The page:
In the years leading up to the United States entering World War II because of the attack on Pearl Harbor, the Japanese American population started to assimilate into American society.  Japanese American families made the United States into their home just as George Takei’s mother and father did.  Prior to the attack on Pearl Harbor Takei’s family had been living comfortably in Los Angeles and were even celebrating the American holiday of Christmas because they felt as though they were truly American citizens.  After the attack on Pearl Harbor the morning after, the Takei family’s car was smashed and painted on saying “Get out Japs”This act of vandalism shows how the call for internment caused problems socially on a whole other level because the act of hatred made it seem as though all Americans were against the Japanese.  Which was a very backwards way to try and rally the people because it made the Japanese Americans feel as though they cannot be trusted even though in some cases families had been living in the United States for multiple generations. This incident was incited by the speech that President Franklin D. Roosevelt gave after it was reported that the Japanese were the ones behind the attack.  His speech and call for congress to go to action further alienated the Japanese Americans in the eyes of the American people.  Socially for the Japanese Americans they now felt as if they were enemies in their own home, that even though they were tax paying Americans they were considered the enemy.  The claim was that they wanted to avoid something of the magnitude of Pearl Harbor to happen again and they felt that it was the best thing to do to make the American people feel most safe.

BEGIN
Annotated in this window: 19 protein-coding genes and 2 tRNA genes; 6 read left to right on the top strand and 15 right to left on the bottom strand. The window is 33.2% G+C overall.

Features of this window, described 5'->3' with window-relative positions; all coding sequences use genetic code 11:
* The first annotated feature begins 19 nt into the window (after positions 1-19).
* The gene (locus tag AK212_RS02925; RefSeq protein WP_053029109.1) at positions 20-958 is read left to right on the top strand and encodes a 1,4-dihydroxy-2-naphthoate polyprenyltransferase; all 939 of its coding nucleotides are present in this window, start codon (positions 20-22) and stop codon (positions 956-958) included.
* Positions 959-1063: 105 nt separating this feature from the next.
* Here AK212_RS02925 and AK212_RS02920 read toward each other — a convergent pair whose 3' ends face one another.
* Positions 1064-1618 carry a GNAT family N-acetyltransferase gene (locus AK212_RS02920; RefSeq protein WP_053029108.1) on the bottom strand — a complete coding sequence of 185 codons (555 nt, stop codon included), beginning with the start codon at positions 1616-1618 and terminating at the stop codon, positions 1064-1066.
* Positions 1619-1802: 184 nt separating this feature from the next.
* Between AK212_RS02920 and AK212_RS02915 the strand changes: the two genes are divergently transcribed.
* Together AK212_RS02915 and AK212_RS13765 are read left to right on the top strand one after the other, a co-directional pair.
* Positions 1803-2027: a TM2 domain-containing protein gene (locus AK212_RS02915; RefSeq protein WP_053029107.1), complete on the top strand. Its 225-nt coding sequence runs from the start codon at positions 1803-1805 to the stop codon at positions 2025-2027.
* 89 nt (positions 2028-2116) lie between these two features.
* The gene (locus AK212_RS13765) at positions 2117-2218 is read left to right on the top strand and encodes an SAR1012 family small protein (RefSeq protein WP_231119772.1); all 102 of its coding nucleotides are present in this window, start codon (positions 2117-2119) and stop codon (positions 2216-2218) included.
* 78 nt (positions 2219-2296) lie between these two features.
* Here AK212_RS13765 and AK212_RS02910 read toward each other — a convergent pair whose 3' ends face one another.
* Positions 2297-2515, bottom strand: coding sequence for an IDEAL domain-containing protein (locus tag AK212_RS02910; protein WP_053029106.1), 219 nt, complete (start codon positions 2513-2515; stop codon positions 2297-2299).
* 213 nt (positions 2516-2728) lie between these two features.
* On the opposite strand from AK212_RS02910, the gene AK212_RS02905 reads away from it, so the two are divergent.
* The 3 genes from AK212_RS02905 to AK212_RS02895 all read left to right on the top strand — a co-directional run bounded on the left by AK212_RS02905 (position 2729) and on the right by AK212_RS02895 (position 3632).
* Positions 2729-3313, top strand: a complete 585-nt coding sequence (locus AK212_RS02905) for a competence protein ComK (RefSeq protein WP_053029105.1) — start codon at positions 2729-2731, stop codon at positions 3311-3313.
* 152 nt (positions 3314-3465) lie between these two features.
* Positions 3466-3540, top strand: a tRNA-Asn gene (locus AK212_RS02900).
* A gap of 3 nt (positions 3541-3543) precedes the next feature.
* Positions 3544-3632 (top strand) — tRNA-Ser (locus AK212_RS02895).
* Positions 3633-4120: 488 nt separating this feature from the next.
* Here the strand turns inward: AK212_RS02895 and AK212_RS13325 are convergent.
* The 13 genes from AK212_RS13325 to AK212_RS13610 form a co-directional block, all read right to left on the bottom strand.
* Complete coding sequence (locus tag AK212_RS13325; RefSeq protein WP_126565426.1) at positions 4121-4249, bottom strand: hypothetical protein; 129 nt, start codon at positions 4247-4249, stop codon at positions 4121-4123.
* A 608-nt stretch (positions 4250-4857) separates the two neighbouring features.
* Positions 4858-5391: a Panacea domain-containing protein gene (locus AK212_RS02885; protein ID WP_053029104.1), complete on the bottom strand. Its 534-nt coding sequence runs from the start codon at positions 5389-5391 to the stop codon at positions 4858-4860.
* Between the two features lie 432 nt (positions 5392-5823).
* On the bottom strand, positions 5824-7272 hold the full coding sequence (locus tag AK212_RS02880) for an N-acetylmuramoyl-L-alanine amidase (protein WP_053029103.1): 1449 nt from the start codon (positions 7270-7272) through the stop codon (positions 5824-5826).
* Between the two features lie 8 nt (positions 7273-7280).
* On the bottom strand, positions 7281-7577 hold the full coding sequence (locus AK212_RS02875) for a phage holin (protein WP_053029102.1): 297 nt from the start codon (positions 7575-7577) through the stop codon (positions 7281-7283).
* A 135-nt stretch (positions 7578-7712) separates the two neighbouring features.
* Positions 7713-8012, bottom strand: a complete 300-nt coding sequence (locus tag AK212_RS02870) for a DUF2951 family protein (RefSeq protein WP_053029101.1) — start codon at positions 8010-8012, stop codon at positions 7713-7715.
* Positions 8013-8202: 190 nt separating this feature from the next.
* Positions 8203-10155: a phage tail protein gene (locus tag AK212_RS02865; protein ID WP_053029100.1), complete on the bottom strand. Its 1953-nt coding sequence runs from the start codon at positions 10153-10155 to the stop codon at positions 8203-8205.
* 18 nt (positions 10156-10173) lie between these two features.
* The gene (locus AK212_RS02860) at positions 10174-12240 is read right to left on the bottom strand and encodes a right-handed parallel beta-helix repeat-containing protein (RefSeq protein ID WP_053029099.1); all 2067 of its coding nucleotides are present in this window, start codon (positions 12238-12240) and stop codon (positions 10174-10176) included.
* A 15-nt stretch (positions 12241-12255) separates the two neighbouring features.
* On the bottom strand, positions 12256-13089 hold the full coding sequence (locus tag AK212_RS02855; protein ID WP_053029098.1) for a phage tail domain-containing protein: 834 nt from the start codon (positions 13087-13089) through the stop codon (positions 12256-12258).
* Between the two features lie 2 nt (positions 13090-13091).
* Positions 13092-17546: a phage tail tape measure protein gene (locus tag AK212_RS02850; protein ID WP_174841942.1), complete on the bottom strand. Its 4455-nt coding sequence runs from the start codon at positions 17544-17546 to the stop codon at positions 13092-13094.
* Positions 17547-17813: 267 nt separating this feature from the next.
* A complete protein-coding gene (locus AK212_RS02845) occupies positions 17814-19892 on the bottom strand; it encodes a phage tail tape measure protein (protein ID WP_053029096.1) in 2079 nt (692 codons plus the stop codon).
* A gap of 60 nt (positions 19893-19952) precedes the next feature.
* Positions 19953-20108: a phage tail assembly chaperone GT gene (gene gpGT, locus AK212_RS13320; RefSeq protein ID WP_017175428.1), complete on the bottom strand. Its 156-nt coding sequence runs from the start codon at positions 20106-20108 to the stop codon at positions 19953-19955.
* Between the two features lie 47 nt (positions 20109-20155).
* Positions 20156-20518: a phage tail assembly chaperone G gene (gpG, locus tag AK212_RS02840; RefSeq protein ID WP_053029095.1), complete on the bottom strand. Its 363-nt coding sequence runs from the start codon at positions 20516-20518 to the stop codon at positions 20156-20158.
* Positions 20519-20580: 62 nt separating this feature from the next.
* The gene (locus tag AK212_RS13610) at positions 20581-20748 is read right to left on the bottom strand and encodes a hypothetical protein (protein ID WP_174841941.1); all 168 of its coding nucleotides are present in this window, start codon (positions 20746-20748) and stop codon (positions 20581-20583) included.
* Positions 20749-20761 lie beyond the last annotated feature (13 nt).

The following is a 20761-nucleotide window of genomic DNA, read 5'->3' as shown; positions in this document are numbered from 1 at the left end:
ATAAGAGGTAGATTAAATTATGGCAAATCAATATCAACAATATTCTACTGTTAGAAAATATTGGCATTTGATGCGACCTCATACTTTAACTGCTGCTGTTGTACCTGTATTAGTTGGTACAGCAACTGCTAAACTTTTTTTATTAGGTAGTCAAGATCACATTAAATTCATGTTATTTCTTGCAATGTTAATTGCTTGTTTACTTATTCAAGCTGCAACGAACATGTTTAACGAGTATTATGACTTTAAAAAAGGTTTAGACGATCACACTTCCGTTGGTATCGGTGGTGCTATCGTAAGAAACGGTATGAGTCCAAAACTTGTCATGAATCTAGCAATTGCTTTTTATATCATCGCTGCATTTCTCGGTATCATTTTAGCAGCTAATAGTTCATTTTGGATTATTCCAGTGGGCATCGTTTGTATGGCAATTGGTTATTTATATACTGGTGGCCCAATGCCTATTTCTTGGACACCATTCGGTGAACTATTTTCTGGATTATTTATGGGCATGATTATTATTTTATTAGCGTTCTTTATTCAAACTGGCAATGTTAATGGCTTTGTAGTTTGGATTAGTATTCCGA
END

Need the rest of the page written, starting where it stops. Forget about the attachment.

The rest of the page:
The internment of the Japanese Americans was truly unjustified as it was discovered that there was no real threat of Japanese Americans attacking the country.  Under the order of the President there was a man by the name of Curtis B. Munson and he was tasked with gathering intelligence on the loyalty of the Japanese Americans.  His research concluded that the Japanese Americans were loyal and would pose little threat to the United States.  He said that “There is no Japanese `problem’ on the Coast … There is far more danger from Communists and people of the Bridges type on the Coast than there is from Japanese.” The report goes into the different generations and how each of them are loyal to the United States, the first generation of Japanese Americans who are around 55-65 may romantically be connected to Japan but he goes on to say how their loyalty to Japan has been severely weakened because they have chosen to leave Japan.  Munson had written in his report that “they have chosen to make this their home and have brought up their children here. They expect to die here. They are quite fearful of being put in a concentration camp. Many would take out American citizenship if allowed to do so.” This is where socially for the United States wanting to intern their own citizens continues to cause problems for them.  What the United States described as “model minorities” are being attacked and the minorities are in fear of their own government which was reason enough to want to leave.  Even though what the government planned to do was a large civil rights issue, they felt as though they were doing the right thing as there is always a need to defend one’s country.   From the report there was a generation of Japanese Americans that the government did feel they needed to watch.  The younger generation that had been taught their early years in Japan and then had come to the United States however, even they were considered to be no real threat.  This showed that the main reason for the United States to call for the internment of Japanese Americans, was really not backed by much evidence besides that they were being over cautious.  Which leads to the idea that there was a deeper cause for the internment of the Japanese Americans rooted in a racial bias.  If the United States government had truly taken account of the report they could have avoided the social repercussions for what they had done prior to the Japanese Americans being released.  The United States government waited seventy-four days after the attack on Pearl Harbor to take action against the Japanese Americans calling for Executive order 9066 in which the government gave the call to intern the Japanese Americans in camps across the country.